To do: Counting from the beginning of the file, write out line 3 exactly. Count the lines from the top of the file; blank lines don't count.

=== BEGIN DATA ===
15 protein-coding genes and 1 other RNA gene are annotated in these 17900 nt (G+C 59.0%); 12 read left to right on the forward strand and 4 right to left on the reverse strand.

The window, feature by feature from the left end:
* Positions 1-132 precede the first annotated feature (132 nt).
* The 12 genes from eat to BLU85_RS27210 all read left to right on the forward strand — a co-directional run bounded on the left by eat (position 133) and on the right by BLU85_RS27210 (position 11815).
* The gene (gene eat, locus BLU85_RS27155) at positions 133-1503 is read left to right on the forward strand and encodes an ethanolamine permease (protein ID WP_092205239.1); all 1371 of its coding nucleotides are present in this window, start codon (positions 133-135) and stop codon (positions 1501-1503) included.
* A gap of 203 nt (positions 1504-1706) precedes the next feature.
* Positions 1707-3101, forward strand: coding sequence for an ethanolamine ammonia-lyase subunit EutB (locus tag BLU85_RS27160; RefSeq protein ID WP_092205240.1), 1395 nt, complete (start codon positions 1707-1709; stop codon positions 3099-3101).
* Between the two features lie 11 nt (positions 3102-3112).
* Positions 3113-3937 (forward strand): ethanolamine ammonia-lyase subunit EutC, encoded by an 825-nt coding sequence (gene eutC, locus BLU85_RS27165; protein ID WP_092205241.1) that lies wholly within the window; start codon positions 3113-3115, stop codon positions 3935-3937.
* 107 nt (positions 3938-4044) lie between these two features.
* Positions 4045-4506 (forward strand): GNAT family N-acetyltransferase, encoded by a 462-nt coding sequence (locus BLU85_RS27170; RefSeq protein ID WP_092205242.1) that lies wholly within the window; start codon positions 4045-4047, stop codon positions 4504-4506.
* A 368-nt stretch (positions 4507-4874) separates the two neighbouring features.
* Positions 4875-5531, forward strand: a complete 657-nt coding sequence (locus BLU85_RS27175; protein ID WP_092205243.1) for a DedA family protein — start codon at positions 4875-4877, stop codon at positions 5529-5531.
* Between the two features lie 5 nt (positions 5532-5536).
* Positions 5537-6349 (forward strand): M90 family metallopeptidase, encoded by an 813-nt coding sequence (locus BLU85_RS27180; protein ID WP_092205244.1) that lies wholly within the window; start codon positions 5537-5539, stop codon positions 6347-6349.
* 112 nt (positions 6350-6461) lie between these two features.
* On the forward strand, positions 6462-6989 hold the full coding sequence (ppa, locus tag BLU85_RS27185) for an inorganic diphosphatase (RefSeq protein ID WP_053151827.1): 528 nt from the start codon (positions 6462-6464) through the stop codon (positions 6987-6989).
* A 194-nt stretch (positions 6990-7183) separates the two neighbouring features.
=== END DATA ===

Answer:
* Positions 1-132 precede the first annotated feature (132 nt).